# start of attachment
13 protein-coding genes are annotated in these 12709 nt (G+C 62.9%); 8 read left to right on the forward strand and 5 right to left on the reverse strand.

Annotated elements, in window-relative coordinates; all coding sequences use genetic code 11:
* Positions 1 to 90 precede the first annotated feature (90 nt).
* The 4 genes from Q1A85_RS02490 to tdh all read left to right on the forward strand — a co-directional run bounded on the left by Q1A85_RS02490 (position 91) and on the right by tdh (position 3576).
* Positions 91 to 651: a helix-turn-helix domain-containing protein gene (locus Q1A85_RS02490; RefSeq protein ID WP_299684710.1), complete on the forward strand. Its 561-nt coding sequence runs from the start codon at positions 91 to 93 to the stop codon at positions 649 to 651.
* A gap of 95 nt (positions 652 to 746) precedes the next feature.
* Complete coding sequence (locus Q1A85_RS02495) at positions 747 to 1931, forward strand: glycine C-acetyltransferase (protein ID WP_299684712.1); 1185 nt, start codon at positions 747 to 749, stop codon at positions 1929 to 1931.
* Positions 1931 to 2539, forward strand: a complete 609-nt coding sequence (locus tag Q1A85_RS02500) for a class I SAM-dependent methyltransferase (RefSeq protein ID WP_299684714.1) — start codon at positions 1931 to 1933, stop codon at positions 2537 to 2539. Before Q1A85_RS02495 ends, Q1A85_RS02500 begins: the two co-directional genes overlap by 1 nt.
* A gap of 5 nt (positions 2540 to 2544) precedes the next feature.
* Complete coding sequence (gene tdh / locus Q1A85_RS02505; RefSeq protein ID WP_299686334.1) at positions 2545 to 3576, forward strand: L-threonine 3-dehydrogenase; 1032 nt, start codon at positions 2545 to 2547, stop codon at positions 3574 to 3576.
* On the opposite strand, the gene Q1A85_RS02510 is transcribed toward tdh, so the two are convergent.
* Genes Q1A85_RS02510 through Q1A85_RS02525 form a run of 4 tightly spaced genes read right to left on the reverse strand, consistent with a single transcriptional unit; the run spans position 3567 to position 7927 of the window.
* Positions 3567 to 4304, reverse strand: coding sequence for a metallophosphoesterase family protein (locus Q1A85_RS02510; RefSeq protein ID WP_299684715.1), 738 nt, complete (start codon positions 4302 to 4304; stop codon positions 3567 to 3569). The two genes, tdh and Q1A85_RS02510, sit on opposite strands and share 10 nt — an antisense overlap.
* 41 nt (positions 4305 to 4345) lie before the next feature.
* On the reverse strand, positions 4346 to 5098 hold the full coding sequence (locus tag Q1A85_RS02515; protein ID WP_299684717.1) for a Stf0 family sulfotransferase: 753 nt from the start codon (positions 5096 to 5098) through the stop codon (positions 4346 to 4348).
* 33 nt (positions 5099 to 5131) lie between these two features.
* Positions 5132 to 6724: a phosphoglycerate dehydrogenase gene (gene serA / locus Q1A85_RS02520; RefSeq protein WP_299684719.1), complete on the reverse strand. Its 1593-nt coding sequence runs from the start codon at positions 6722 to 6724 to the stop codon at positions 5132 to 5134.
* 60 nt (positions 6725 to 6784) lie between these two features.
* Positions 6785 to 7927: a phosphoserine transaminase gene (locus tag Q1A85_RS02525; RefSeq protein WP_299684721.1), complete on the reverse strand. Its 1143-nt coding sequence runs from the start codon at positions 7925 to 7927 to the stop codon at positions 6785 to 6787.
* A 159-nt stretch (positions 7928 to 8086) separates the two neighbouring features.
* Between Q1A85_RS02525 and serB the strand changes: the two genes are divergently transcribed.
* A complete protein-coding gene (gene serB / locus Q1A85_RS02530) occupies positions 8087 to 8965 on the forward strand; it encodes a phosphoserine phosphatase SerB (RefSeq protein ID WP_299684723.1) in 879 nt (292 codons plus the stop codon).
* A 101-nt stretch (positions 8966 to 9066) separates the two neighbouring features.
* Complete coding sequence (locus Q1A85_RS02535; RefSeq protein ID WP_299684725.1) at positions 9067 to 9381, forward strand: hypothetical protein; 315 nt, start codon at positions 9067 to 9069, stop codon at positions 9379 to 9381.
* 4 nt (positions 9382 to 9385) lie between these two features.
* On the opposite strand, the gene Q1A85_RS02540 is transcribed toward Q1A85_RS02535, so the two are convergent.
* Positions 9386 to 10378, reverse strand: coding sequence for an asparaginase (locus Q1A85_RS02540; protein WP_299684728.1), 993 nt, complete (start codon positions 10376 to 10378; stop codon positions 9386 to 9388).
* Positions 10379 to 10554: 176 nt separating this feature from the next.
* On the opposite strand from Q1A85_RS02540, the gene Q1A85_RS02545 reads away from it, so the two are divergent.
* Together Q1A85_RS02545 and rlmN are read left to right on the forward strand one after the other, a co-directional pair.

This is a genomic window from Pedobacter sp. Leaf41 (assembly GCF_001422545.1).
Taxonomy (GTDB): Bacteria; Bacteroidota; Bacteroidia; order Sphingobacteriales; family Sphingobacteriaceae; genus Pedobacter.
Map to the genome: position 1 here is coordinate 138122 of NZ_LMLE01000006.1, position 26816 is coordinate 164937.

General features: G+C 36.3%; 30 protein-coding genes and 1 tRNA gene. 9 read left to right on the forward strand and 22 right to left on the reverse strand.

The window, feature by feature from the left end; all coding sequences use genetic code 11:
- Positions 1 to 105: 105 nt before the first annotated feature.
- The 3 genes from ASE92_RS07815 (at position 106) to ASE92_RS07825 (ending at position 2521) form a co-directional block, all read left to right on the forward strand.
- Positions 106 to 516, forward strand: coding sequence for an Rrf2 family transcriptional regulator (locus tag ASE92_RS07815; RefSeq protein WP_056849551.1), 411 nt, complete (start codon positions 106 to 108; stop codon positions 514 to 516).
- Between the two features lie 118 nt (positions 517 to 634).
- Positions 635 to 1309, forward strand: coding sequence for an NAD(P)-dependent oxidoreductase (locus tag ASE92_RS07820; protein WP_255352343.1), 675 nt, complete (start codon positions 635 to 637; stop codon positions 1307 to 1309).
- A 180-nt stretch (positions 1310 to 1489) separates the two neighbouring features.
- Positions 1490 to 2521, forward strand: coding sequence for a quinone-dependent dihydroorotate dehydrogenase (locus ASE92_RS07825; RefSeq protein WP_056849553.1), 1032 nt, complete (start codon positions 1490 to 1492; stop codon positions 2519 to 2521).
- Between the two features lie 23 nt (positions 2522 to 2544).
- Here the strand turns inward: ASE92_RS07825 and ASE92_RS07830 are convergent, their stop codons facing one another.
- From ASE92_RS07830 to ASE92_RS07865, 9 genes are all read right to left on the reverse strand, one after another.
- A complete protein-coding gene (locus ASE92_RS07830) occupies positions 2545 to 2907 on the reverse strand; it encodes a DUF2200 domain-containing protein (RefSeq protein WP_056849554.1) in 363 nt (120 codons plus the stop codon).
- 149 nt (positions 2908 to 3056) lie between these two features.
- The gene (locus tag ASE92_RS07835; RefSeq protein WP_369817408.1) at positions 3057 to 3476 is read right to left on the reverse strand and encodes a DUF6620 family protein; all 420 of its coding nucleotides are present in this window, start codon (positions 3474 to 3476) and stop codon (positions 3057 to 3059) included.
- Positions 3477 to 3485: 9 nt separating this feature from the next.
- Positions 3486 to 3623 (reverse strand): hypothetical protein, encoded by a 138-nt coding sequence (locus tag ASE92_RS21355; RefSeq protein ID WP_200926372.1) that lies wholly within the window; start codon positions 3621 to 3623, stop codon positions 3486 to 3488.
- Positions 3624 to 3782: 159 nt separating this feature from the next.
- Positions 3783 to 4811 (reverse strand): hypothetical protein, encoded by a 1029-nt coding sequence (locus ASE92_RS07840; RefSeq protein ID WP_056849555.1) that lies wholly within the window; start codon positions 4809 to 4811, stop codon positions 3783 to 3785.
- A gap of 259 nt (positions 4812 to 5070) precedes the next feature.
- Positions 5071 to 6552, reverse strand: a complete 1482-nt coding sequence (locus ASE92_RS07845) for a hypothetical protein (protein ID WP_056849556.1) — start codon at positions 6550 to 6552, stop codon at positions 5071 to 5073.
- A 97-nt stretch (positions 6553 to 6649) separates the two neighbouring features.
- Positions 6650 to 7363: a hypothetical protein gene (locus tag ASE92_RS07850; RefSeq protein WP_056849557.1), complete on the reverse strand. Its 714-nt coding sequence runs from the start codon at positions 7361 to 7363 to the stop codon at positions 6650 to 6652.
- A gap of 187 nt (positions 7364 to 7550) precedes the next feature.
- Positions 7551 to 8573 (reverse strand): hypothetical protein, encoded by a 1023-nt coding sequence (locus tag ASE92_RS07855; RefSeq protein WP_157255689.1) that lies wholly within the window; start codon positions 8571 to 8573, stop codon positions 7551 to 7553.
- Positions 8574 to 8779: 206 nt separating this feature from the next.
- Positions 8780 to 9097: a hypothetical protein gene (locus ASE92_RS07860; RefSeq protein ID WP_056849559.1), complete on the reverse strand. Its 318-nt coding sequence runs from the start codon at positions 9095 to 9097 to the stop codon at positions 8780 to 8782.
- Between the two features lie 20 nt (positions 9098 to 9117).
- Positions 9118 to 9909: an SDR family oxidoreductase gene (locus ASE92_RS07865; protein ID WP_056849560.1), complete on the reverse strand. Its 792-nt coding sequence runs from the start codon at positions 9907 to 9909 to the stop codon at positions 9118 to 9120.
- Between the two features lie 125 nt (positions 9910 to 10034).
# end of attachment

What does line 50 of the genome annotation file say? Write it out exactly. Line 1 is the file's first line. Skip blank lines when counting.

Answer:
- Positions 3486 to 3623 (reverse strand): hypothetical protein, encoded by a 138-nt coding sequence (locus tag ASE92_RS21355; RefSeq protein ID WP_200926372.1) that lies wholly within the window; start codon positions 3621 to 3623, stop codon positions 3486 to 3488.